Whether an individual is an athlete, trainer, coach, doctor, or an average person the Company offers the only rapid solution to detect a concussion. In fact, the next fastest test for a concussion takes 800% longer than brightlamp’s (with less accuracy and additional hardware). The Company’s goal is for the final release of the application to be able to diagnose an individual. This has never been done with a consumer ready application.

It is critically important to catch a concussion as early as possible and as effectively as possible. There are very few ways to actually tell if a person has a concussion, which is particularly dangerous considering that further head contact for a concusses person can cause even worse damage, both short term and long term. The best way to treat a concussion is to avoid contact and to rest effectively. It is also very easy for a person with a concussion to not know that they have a concussion.

Avoiding multiple concussions is key because over time, concussions can increase your risk of stroke. According to Jonathan J. Russin, MD, an assistant professor of clinical neurological surgery and assistant surgical director of the USC Neurorestoration Center at Keck School of Medicine at USC, several studies link concussions to an increased risk of stroke.

In 2015, 10,265 people died in alcohol-impaired driving crashes, accounting for nearly one-third (29%) of all traffic-related deaths in the United States. Of the 1,132 traffic deaths among children ages 0 to 14 years in 2015, 209 (16%) involved an alcohol-impaired driver. In 2015, nearly 1.1 million drivers were arrested for driving under the influence of alcohol or narcotics. That’s one percent of the 111 million self-reported episodes of alcohol-impaired driving among U.S. adults each year.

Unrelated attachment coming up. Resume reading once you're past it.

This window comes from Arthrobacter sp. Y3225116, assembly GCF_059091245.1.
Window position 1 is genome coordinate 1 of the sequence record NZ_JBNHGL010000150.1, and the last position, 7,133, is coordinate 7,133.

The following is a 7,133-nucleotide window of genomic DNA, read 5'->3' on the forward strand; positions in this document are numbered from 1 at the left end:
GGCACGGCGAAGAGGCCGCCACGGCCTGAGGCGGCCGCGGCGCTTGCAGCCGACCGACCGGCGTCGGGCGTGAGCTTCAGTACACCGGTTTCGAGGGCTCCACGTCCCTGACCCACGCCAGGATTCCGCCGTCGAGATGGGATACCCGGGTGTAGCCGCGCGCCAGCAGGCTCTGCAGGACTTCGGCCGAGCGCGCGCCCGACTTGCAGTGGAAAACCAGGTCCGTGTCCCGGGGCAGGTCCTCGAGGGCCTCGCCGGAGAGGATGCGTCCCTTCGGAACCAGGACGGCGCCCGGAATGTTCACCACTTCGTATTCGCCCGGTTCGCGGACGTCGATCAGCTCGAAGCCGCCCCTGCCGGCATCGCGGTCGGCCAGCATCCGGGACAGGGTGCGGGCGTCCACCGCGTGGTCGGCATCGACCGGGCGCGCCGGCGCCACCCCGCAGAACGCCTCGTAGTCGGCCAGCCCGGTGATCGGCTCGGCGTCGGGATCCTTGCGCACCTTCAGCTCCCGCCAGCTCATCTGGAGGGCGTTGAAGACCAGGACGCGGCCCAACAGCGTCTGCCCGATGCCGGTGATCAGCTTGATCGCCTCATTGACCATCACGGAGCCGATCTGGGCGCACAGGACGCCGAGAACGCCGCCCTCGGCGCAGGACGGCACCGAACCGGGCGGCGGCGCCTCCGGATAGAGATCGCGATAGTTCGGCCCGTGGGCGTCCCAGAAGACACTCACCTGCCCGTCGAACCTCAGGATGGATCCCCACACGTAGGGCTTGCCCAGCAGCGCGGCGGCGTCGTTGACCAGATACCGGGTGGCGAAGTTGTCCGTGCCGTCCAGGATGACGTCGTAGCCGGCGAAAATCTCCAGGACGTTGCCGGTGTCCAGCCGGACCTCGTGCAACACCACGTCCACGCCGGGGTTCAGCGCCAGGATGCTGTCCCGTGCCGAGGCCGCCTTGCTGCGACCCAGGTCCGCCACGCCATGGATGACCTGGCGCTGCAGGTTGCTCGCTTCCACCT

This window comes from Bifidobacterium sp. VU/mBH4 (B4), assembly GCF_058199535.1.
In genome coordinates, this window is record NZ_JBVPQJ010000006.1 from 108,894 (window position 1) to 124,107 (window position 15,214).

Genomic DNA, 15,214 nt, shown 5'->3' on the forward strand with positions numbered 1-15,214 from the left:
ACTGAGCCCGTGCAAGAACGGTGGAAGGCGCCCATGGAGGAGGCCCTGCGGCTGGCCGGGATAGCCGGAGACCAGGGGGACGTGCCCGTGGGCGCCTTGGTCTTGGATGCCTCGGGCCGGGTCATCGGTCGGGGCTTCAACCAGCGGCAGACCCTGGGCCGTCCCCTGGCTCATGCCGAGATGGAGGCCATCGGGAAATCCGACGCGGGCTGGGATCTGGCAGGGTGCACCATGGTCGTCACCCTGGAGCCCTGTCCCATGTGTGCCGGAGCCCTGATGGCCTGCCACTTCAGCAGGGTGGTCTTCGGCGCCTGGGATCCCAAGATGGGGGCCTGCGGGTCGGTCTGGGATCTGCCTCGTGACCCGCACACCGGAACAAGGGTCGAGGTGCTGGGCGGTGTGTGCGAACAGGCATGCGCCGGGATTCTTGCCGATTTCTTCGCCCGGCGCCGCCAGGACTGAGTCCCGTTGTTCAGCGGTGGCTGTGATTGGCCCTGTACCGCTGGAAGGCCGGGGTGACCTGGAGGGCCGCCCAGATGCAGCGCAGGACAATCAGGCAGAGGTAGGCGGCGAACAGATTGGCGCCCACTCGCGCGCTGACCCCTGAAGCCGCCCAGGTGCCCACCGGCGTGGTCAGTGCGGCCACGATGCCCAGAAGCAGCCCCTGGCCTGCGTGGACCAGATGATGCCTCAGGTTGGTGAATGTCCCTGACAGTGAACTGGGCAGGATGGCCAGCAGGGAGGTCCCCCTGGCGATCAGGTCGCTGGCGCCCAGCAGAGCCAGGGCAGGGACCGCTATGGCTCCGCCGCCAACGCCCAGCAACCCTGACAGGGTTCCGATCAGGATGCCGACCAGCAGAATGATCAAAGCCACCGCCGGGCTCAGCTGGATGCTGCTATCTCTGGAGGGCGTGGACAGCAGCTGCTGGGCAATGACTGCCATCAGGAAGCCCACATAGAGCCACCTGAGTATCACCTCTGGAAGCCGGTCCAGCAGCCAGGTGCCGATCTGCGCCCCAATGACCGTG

Market Size

There has been intense interest in diagnosing concussions and traumatic brain injury (TBI) in recent years. A study published in the March 2017 edition of The Journal of the American Medical Association showed that at least some form of TBI was diagnosed in 87 percent of donated brains of 202 football players. The NFL in particular has been plagued with lawsuits regarding Chronic traumatic encephalopathy.

This has led to many companies developing technologies for the growing space. FDA’s response has been swift too, as it has cleared and approved a number of devices and diagnostics that can give greater insight, if not outright detect TBI in patients.

Nearly two months ago, FDA cleared the Banyan Brain Trauma Indicator, the first blood-based TBI detection test. San Diego-based Banyan Biomarkers developed the assay. Banyan’s diagnostic test works by identifying two brain-specific protein biomarkers (Ubiquitin Carboxy-terminal Hydrolase-L1 or UCH-L1 and Glial Fibrilliary Acidic Protein or GFAP) that rapidly appear in the blood after a brain injury.

In 2016, FDA cleared two medical devices, the first to fall into the new computerized cognitive assessment aid for concussion device category. The Immediate Post-Concussion Assessment and Cognitive Testing (ImPACT) and ImPACT Pediatric devices from Pittsburgh, PA-based ImPACT Applications are computerized tools used to test a person's cognitive function after a possible concussion.

However, the tests don't actually diagnose concussion. Instead they can be used to determine how a person's thinking may have been impaired by a possible brain injury. Patients are tested on measures like word memory and recognition as well as reaction time. Their performance is compared against their own results before injury or to database scores from other people their own age.

FDA also cleared a virtual reality, eye-tracking headset that can detect concussion symptoms in less than 60 seconds. Eye-sync, from Boston-based startup Syncthink, is the product of years of research by the Stanford concussion and brain performance center at Stanford school of medicine.